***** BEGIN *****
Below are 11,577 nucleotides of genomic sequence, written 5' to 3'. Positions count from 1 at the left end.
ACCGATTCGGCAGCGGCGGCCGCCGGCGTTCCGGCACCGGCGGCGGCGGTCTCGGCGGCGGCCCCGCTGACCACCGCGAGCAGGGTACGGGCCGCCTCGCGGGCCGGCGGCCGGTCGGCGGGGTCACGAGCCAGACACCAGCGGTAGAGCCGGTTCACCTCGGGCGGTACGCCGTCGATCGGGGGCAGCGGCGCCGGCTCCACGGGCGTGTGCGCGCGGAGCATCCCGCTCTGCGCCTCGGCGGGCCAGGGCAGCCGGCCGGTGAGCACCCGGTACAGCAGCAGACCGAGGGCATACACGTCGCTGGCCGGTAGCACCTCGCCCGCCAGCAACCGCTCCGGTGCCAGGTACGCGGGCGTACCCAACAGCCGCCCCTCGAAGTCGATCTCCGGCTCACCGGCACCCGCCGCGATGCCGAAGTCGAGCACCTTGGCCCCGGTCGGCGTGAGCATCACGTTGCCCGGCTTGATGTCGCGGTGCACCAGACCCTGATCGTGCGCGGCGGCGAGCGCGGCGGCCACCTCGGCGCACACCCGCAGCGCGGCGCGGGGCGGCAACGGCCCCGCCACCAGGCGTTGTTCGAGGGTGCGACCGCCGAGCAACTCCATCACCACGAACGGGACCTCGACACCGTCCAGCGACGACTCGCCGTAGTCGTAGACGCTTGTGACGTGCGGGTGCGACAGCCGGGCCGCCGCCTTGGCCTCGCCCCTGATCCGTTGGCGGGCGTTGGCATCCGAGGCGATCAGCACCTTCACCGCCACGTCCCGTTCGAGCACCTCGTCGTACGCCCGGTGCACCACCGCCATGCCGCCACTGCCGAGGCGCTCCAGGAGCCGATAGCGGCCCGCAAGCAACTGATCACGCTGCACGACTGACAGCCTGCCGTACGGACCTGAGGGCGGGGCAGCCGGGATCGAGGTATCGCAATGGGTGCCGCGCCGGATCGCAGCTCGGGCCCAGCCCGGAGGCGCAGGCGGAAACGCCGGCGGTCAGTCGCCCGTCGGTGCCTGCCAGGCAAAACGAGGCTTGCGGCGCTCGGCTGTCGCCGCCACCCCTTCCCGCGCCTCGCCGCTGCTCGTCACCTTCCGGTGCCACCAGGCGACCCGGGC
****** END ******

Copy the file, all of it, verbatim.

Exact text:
Below are 11,577 nucleotides of genomic sequence, written 5' to 3'. Positions count from 1 at the left end.
ACCGATTCGGCAGCGGCGGCCGCCGGCGTTCCGGCACCGGCGGCGGCGGTCTCGGCGGCGGCCCCGCTGACCACCGCGAGCAGGGTACGGGCCGCCTCGCGGGCCGGCGGCCGGTCGGCGGGGTCACGAGCCAGACACCAGCGGTAGAGCCGGTTCACCTCGGGCGGTACGCCGTCGATCGGGGGCAGCGGCGCCGGCTCCACGGGCGTGTGCGCGCGGAGCATCCCGCTCTGCGCCTCGGCGGGCCAGGGCAGCCGGCCGGTGAGCACCCGGTACAGCAGCAGACCGAGGGCATACACGTCGCTGGCCGGTAGCACCTCGCCCGCCAGCAACCGCTCCGGTGCCAGGTACGCGGGCGTACCCAACAGCCGCCCCTCGAAGTCGATCTCCGGCTCACCGGCACCCGCCGCGATGCCGAAGTCGAGCACCTTGGCCCCGGTCGGCGTGAGCATCACGTTGCCCGGCTTGATGTCGCGGTGCACCAGACCCTGATCGTGCGCGGCGGCGAGCGCGGCGGCCACCTCGGCGCACACCCGCAGCGCGGCGCGGGGCGGCAACGGCCCCGCCACCAGGCGTTGTTCGAGGGTGCGACCGCCGAGCAACTCCATCACCACGAACGGGACCTCGACACCGTCCAGCGACGACTCGCCGTAGTCGTAGACGCTTGTGACGTGCGGGTGCGACAGCCGGGCCGCCGCCTTGGCCTCGCCCCTGATCCGTTGGCGGGCGTTGGCATCCGAGGCGATCAGCACCTTCACCGCCACGTCCCGTTCGAGCACCTCGTCGTACGCCCGGTGCACCACCGCCATGCCGCCACTGCCGAGGCGCTCCAGGAGCCGATAGCGGCCCGCAAGCAACTGATCACGCTGCACGACTGACAGCCTGCCGTACGGACCTGAGGGCGGGGCAGCCGGGATCGAGGTATCGCAATGGGTGCCGCGCCGGATCGCAGCTCGGGCCCAGCCCGGAGGCGCAGGCGGAAACGCCGGCGGTCAGTCGCCCGTCGGTGCCTGCCAGGCAAAACGAGGCTTGCGGCGCTCGGCTGTCGCCGCCACCCCTTCCCGCGCCTCGCCGCTGCTCGTCACCTTCCGGTGCCACCAGGCGACCCGGGC